This Hole-in-the-Wall Life

Zorba the Geek lives at Greek Town Grill

I sing the praises of Greek Town Grill in Costa Mesa's happening East 17th Street District for its sleek décor (ceiling-to-floor windows, mosaicked counter, sexy lighting and chairs), delicious takes on such Greek-American classics as pitas and dolmades, and the fact that owner Jim Marutsos works with fresh ingredients. But what I love most about this vibrant hole-in-the-wall is its vigilant waiters—handsome men and women who don't mind if customers are incompetents.

Let me explain. My chica and I visited Greek Town Grill one recent Sunday afternoon, famished after a day of pruning her rose bushes. We stepped into Greek Town's air-conditioned bliss and ordered a couple of appetizers—feta cheese with kalamata olives for her and a pear-and-gorgonzola salad for me; our gyros would arrive later. The feta cheese appetizer, slabs of the salty cheese presented alongside a mount of olives, looked gorgeous but lacked pita bread. The chica flagged down a waitress and asked how much pita bread costs. "Don't worry about it," she replied, as the waitress asked the cooks for a large, warm pita. We tore the fluffy pita into smaller pieces and stuffed them with the tart double-whammy of feta and kalamata. Once the pita was gone, I cast my eyes forlornly toward the kind waitress. She smiled, and returned with another.

We continued with the salad, a glistening hill of leaves, candied walnuts, long pear slices and melted gorgonzola. It was everything a great salad should be: sweet, pungent, crunchy and refreshing. I had a bottle of Orangina ready, but the salad was so moist it wasn't necessary.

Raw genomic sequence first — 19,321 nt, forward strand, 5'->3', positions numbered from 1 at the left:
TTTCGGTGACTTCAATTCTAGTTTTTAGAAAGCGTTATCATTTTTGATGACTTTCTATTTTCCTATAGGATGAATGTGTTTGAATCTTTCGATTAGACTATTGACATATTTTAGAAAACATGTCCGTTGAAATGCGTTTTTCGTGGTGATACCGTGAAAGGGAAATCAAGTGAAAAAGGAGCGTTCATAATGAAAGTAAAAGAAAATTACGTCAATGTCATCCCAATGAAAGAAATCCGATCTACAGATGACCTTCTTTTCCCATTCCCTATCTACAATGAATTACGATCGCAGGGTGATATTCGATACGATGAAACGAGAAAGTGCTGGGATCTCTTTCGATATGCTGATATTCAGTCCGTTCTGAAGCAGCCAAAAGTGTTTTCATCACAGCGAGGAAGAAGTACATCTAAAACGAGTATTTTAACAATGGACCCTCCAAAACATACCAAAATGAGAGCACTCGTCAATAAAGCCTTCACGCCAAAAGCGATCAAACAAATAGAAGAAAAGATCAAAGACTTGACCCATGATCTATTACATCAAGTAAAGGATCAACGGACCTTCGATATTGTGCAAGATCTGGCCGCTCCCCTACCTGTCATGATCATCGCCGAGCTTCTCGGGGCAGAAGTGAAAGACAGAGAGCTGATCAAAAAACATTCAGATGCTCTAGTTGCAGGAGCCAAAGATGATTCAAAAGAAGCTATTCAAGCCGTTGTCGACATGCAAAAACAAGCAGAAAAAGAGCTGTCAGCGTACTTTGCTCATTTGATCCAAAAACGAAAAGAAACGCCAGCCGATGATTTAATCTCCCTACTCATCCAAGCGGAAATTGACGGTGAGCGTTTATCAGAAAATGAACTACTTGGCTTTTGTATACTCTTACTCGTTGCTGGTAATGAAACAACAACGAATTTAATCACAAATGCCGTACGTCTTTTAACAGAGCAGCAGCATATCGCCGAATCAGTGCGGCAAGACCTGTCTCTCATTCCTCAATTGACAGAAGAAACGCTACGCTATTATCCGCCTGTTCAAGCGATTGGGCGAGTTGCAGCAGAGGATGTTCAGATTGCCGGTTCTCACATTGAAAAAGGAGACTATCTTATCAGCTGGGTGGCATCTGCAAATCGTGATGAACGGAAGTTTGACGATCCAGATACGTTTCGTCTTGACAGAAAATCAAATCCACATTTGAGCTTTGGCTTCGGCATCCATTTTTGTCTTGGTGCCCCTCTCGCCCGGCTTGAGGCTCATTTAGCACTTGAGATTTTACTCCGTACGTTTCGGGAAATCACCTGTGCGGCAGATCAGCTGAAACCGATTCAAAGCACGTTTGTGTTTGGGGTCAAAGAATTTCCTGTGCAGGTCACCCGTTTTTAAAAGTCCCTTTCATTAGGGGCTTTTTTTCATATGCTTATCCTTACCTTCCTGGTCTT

Still life with kebabs. Photo by Matt Otto
Still life with kebabs. Photo by Matt Otto

Location Info


Greek Town Grill

279 E. 17th St.
Costa Mesa, CA 92627

Category: Restaurant > Eclectic

Region: Costa Mesa

The gyros arrived, a roasted veggie for the lady, beeftekia for me. She ripped (ladylike, mind you) into a roasted veggie gyro notable for its color—slices of bell peppers, eggplant, onions and zucchini. I tried to savor my beeftekia, massive Greek meatballs painted with a cool layer of tzatziki sauce. But its earthiness demanded a beverage, and so I uncapped the Orangina. Frothy orange liquid erupted forth. Embarrassed, I kept eating my gyro, hoping no one would notice; my chica rolled her eyes, sighed and went to find some napkins. Suddenly, a waiter appeared, wiped up my mess and smiled.

I stammered a response, but none was possible. The Greek Town waiter ran off to clean up after another messy eater. I recounted this to my chica, who rolled her eyes again, thanked the waiter when he passed us by a couple of minutes later, and finished her gyro while gazing at the menu anew.